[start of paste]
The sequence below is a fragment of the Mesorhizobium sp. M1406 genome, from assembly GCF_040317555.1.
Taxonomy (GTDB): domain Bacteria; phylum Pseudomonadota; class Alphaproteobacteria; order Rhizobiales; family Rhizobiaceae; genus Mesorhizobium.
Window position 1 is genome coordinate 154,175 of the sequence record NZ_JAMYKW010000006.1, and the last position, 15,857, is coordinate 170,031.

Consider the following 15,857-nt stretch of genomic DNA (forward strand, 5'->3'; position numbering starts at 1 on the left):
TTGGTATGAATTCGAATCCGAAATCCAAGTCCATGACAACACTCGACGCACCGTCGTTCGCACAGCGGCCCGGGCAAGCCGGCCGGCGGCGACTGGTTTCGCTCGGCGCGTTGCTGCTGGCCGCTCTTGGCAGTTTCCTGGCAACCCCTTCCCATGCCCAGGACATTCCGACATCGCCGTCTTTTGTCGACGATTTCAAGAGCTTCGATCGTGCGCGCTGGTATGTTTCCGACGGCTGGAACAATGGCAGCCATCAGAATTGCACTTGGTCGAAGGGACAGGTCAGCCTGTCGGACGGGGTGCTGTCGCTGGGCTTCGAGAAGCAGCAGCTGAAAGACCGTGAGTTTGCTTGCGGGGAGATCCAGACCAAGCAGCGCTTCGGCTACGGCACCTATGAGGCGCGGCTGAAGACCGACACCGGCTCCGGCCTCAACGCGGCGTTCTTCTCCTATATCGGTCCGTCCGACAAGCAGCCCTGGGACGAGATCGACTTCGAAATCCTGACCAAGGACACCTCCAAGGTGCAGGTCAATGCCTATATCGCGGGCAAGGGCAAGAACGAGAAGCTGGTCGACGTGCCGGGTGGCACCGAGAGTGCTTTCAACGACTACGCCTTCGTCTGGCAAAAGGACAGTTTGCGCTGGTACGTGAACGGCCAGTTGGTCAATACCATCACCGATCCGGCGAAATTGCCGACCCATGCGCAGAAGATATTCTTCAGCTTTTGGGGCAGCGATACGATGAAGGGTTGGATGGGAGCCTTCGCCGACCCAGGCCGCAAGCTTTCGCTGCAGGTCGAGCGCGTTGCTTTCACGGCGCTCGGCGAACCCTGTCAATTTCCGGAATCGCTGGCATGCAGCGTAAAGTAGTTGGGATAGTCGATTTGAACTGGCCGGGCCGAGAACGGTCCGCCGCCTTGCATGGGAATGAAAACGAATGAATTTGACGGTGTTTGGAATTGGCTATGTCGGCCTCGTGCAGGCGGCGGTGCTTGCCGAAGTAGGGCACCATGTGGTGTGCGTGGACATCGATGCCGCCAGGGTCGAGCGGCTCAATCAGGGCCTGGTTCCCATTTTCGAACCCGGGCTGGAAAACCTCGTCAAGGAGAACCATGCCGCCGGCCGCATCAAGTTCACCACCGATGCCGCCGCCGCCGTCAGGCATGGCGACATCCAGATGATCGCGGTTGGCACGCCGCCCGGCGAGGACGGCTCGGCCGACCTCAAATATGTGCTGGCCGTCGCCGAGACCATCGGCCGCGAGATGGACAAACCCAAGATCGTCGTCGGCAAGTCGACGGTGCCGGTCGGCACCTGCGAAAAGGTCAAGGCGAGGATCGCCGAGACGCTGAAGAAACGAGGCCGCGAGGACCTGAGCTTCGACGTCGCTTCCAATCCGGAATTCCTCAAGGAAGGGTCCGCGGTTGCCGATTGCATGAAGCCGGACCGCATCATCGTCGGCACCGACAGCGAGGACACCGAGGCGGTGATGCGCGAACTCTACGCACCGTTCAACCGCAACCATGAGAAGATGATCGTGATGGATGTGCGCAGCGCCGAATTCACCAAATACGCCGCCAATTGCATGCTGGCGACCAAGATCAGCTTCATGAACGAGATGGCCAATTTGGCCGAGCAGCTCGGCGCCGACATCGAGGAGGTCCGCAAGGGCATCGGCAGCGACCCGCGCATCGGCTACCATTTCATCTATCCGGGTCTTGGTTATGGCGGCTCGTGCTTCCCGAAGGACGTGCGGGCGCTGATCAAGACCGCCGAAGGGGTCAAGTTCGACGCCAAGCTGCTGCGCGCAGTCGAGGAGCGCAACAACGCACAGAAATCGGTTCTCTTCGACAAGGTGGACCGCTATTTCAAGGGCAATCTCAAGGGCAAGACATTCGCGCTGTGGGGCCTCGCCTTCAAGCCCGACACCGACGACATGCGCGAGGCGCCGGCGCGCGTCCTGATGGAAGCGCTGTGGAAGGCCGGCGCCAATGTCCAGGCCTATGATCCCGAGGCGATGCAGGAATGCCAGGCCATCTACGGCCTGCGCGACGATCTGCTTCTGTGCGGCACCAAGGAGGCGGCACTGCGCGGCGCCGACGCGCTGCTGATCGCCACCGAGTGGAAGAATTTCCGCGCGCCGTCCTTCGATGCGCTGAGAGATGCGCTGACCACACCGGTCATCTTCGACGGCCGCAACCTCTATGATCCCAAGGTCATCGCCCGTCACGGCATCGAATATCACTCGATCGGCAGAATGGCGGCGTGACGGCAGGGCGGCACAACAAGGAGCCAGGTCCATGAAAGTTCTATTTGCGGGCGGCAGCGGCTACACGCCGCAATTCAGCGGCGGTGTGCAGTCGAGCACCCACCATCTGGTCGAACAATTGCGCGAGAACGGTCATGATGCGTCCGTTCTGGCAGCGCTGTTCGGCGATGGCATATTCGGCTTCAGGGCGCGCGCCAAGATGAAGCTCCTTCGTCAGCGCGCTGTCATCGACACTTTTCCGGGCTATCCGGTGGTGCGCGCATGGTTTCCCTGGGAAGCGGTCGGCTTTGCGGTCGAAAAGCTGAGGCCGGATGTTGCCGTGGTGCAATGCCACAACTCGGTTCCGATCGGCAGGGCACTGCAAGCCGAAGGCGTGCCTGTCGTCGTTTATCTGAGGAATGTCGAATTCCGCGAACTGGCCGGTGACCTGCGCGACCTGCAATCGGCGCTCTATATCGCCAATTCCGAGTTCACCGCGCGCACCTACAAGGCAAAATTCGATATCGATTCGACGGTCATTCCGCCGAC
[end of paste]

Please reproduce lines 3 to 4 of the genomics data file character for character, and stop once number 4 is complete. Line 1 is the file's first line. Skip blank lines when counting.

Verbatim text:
Window position 1 is genome coordinate 154,175 of the sequence record NZ_JAMYKW010000006.1, and the last position, 15,857, is coordinate 170,031.

Consider the following 15,857-nt stretch of genomic DNA (forward strand, 5'->3'; position numbering starts at 1 on the left):